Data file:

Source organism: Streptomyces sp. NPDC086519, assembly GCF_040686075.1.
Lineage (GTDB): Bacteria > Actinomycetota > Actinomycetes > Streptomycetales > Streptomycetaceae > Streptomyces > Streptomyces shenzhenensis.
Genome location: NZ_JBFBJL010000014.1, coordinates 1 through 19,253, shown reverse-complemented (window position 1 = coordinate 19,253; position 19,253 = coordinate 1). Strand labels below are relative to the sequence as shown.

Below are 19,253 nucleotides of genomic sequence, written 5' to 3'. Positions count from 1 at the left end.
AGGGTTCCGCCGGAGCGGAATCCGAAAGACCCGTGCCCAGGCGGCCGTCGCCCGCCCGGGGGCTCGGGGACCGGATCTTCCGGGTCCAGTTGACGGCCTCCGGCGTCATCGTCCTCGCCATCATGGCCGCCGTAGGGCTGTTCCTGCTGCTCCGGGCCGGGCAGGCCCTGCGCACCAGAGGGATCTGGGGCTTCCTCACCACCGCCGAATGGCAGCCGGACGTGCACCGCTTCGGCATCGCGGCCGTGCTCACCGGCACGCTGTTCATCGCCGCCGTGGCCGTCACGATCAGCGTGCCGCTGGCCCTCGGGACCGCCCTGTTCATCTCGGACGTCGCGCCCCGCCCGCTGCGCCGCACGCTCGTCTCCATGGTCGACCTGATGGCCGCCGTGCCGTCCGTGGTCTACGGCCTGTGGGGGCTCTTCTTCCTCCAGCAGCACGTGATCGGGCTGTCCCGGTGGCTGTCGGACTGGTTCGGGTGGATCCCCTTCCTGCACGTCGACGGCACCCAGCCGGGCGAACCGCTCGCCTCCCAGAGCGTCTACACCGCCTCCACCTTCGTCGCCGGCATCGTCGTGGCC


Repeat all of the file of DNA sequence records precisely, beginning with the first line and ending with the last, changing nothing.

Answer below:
Source organism: Streptomyces sp. NPDC086519, assembly GCF_040686075.1.
Lineage (GTDB): Bacteria > Actinomycetota > Actinomycetes > Streptomycetales > Streptomycetaceae > Streptomyces > Streptomyces shenzhenensis.
Genome location: NZ_JBFBJL010000014.1, coordinates 1 through 19,253, shown reverse-complemented (window position 1 = coordinate 19,253; position 19,253 = coordinate 1). Strand labels below are relative to the sequence as shown.

Below are 19,253 nucleotides of genomic sequence, written 5' to 3'. Positions count from 1 at the left end.
AGGGTTCCGCCGGAGCGGAATCCGAAAGACCCGTGCCCAGGCGGCCGTCGCCCGCCCGGGGGCTCGGGGACCGGATCTTCCGGGTCCAGTTGACGGCCTCCGGCGTCATCGTCCTCGCCATCATGGCCGCCGTAGGGCTGTTCCTGCTGCTCCGGGCCGGGCAGGCCCTGCGCACCAGAGGGATCTGGGGCTTCCTCACCACCGCCGAATGGCAGCCGGACGTGCACCGCTTCGGCATCGCGGCCGTGCTCACCGGCACGCTGTTCATCGCCGCCGTGGCCGTCACGATCAGCGTGCCGCTGGCCCTCGGGACCGCCCTGTTCATCTCGGACGTCGCGCCCCGCCCGCTGCGCCGCACGCTCGTCTCCATGGTCGACCTGATGGCCGCCGTGCCGTCCGTGGTCTACGGCCTGTGGGGGCTCTTCTTCCTCCAGCAGCACGTGATCGGGCTGTCCCGGTGGCTGTCGGACTGGTTCGGGTGGATCCCCTTCCTGCACGTCGACGGCACCCAGCCGGGCGAACCGCTCGCCTCCCAGAGCGTCTACACCGCCTCCACCTTCGTCGCCGGCATCGTCGTGGCC